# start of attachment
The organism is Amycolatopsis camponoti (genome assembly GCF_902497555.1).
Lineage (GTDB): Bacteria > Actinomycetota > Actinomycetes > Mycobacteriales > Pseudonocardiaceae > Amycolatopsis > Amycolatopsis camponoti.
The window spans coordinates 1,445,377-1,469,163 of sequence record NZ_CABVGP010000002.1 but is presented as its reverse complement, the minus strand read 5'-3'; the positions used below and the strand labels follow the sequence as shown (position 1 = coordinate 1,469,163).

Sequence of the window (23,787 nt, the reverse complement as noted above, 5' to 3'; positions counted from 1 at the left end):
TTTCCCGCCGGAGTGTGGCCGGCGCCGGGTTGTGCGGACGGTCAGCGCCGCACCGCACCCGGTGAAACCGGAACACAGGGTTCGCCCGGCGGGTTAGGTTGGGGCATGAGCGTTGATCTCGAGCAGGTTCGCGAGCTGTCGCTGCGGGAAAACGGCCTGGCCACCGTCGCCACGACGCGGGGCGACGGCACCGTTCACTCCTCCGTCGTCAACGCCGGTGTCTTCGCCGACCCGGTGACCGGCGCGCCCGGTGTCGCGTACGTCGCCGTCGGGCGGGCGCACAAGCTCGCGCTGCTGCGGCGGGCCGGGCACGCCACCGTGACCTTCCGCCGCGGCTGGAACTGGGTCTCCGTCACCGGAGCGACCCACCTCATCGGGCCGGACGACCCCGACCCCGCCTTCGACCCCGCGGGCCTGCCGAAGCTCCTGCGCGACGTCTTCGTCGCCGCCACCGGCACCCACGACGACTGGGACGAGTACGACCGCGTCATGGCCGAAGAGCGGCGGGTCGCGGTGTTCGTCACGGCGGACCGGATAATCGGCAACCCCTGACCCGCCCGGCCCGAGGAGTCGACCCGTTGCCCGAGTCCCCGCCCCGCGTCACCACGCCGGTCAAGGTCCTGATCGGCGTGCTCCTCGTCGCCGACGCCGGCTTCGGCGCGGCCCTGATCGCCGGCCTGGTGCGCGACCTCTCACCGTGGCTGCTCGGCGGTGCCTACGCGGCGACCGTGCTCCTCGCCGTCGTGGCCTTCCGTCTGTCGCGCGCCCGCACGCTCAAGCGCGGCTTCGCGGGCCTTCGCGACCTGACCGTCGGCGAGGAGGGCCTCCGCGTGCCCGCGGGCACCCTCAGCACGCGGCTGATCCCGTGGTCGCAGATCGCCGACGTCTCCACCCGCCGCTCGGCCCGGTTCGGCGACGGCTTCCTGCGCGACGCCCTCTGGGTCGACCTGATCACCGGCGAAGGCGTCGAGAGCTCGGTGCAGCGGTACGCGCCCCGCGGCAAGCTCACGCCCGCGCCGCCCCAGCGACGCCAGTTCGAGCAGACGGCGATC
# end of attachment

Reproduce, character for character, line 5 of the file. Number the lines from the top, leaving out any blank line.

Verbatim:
TTTCCCGCCGGAGTGTGGCCGGCGCCGGGTTGTGCGGACGGTCAGCGCCGCACCGCACCCGGTGAAACCGGAACACAGGGTTCGCCCGGCGGGTTAGGTTGGGGCATGAGCGTTGATCTCGAGCAGGTTCGCGAGCTGTCGCTGCGGGAAAACGGCCTGGCCACCGTCGCCACGACGCGGGGCGACGGCACCGTTCACTCCTCCGTCGTCAACGCCGGTGTCTTCGCCGACCCGGTGACCGGCGCGCCCGGTGTCGCGTACGTCGCCGTCGGGCGGGCGCACAAGCTCGCGCTGCTGCGGCGGGCCGGGCACGCCACCGTGACCTTCCGCCGCGGCTGGAACTGGGTCTCCGTCACCGGAGCGACCCACCTCATCGGGCCGGACGACCCCGACCCCGCCTTCGACCCCGCGGGCCTGCCGAAGCTCCTGCGCGACGTCTTCGTCGCCGCCACCGGCACCCACGACGACTGGGACGAGTACGACCGCGTCATGGCCGAAGAGCGGCGGGTCGCGGTGTTCGTCACGGCGGACCGGATAATCGGCAACCCCTGACCCGCCCGGCCCGAGGAGTCGACCCGTTGCCCGAGTCCCCGCCCCGCGTCACCACGCCGGTCAAGGTCCTGATCGGCGTGCTCCTCGTCGCCGACGCCGGCTTCGGCGCGGCCCTGATCGCCGGCCTGGTGCGCGACCTCTCACCGTGGCTGCTCGGCGGTGCCTACGCGGCGACCGTGCTCCTCGCCGTCGTGGCCTTCCGTCTGTCGCGCGCCCGCACGCTCAAGCGCGGCTTCGCGGGCCTTCGCGACCTGACCGTCGGCGAGGAGGGCCTCCGCGTGCCCGCGGGCACCCTCAGCACGCGGCTGATCCCGTGGTCGCAGATCGCCGACGTCTCCACCCGCCGCTCGGCCCGGTTCGGCGACGGCTTCCTGCGCGACGCCCTCTGGGTCGACCTGATCACCGGCGAAGGCGTCGAGAGCTCGGTGCAGCGGTACGCGCCCCGCGGCAAGCTCACGCCCGCGCCGCCCCAGCGACGCCAGTTCGAGCAGACGGCGATC